How to Dispute Errors on Credit Reports

4 Simple Steps on How to Dispute Inaccuracies on Credit Reports

Disputing inaccuracies on a credit report can be a daunting task. Following these step-by-step instructions will aid you in correcting credit reporting errors in the most timely manner possible:

Step 1: Obtain your free credit reports

Obtaining your credit report is the first step in disputing any inaccurate or wrong information which may appear on it. Federal law requires the three national credit reporting agencies, Equifax, Experian, and Trans Union, to provide you with a free credit report every year. Most likely, each of these credit reporting agencies has a credit file on you. Get all three of your credit reports.

You can get your free credit reports at AnnualCreditReport.com. This is the only official site to help consumers obtain their free credit report. You may contact the credit reporting agencies directly, but consumer beware! These credit reporting agencies own businesses which easily trick the consumer into buying their credit scores rather than providing the consumer with their actual free credit report.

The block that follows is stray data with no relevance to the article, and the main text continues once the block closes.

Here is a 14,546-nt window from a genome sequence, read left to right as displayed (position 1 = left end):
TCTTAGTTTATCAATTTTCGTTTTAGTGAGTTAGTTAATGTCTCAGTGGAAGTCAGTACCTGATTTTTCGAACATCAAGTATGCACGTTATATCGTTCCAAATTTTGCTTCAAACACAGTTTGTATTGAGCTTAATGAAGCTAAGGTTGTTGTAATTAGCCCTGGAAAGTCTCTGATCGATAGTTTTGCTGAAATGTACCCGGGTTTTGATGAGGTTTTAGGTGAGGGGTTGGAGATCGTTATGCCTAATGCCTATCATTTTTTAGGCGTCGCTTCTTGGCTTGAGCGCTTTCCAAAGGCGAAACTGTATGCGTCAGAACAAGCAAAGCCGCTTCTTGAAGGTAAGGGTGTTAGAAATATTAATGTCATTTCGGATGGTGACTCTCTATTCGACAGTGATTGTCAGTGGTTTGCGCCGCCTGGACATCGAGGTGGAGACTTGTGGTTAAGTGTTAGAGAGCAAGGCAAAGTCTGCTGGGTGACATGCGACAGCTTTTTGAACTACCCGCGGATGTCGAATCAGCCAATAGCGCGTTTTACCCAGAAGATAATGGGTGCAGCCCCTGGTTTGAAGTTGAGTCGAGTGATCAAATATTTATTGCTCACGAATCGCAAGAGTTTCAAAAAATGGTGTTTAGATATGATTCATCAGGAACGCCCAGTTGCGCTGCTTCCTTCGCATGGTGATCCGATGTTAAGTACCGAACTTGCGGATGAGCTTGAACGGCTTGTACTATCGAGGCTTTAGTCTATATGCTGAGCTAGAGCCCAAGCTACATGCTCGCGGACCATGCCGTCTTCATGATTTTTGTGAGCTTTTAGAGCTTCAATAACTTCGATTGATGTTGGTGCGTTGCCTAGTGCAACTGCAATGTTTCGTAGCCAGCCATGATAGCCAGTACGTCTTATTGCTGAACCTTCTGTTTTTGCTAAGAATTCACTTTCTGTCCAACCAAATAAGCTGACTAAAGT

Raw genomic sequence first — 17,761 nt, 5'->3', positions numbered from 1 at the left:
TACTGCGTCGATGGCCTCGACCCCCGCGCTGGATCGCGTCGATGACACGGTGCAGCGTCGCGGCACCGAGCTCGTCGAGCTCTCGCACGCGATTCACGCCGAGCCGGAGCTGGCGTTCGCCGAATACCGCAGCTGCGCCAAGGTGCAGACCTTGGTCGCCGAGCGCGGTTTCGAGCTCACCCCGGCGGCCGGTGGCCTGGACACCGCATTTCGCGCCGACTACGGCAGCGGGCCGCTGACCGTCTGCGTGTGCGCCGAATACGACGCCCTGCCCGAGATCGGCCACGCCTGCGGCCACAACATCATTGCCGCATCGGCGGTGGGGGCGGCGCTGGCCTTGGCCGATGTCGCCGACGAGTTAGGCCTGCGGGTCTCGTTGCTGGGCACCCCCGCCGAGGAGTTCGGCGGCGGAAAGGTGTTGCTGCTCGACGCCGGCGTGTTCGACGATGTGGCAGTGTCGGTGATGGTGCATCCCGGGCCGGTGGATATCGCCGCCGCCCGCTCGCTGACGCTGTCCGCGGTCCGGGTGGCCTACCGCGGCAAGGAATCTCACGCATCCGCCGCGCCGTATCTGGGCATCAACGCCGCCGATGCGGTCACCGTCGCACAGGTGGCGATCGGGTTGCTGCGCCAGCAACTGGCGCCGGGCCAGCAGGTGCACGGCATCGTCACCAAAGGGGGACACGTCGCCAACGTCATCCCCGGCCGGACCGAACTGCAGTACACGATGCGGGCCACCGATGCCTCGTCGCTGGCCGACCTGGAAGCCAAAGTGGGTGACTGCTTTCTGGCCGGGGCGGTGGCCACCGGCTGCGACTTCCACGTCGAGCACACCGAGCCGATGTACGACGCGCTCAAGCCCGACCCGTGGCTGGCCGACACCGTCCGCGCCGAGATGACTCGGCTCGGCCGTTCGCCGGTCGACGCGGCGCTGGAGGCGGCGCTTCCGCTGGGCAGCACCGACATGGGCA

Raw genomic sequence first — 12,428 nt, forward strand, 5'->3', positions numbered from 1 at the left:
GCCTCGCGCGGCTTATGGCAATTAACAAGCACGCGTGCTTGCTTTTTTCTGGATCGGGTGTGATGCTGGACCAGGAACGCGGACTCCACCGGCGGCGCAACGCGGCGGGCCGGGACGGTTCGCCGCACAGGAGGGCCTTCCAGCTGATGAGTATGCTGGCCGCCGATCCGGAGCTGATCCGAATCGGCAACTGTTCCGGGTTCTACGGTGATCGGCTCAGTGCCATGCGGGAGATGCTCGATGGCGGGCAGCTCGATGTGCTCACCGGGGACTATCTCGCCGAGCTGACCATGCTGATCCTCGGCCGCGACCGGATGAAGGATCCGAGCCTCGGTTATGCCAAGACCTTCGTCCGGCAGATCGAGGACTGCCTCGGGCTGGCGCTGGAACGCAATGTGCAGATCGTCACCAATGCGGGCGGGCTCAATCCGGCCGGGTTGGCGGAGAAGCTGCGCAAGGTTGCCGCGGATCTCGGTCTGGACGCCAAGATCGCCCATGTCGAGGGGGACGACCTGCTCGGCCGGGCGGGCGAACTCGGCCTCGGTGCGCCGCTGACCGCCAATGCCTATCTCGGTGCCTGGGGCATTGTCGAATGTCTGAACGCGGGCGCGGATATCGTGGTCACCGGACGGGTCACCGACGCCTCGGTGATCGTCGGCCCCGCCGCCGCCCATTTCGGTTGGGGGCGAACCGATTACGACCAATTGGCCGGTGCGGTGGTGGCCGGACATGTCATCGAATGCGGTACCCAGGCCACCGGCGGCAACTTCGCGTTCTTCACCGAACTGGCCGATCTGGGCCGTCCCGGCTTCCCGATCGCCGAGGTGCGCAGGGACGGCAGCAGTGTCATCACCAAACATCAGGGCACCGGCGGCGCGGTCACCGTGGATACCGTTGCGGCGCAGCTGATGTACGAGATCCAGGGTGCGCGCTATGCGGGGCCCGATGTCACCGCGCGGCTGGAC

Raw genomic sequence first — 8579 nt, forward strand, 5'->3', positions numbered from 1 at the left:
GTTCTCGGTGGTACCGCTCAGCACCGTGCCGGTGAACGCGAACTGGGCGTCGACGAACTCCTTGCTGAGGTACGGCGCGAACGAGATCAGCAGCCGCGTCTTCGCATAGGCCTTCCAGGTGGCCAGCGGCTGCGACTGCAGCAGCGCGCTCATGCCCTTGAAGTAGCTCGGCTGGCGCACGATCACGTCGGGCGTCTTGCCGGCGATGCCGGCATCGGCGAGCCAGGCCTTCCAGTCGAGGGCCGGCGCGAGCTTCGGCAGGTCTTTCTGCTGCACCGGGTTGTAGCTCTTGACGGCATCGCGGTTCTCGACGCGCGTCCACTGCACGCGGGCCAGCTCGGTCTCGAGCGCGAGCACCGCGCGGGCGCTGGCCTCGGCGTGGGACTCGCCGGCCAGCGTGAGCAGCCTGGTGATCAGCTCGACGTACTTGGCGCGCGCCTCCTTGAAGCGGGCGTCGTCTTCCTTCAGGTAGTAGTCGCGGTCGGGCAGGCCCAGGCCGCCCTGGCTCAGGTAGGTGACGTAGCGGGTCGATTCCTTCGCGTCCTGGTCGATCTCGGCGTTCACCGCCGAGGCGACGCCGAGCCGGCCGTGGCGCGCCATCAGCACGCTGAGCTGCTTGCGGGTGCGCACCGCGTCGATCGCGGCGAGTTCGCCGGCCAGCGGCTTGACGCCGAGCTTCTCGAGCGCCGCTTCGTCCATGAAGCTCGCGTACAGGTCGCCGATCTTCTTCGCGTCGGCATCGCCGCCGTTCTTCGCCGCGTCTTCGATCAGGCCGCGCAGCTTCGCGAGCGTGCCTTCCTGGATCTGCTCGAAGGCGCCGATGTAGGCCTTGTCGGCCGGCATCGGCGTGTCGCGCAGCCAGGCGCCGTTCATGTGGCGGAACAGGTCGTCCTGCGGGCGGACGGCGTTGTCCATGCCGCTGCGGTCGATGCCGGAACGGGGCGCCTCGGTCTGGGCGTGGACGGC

Step 2: Initiate dispute with the credit reporting agency

Dispute errors on your credit report by using the FTC's sample complaint letter. Make copies of supportive documentation and mail your dispute to the credit reporting agency reporting the error(s). Mail your dispute letter & enclosures via certified mail - return receipt to:

Trans Union
Consumer Disclosure Center
P.O. Box 2000
Chester, PA 19022-2000
Phone: (800) 916-8800

Dispute Trans Union Online

Equifax
Complaint Department
P.O. Box 740256
Atlanta, GA 30374
Phone: (888) 873-5420

Dispute Equifax Online

Experian
NCAC
701 Experian Parkway
Allen, TX 75013
Phone: (800) 583-4080

Dispute Experian Online

Step 3: Initiate dispute with the furnisher

Contact the furnisher of the inaccurate information. Use the FTC's sample complaint letter to use to dispute inaccurate information with providers.

Step 4: Wait for response

Credit reporting agencies must investigate disputes made by consumers. Thirty (30) days after the dispute is initiated, credit reporting companies are required (by law) to provide consumers with the results. The results should be accompanied by a free credit report. If the disputed is not resolved, consider seeking legal action.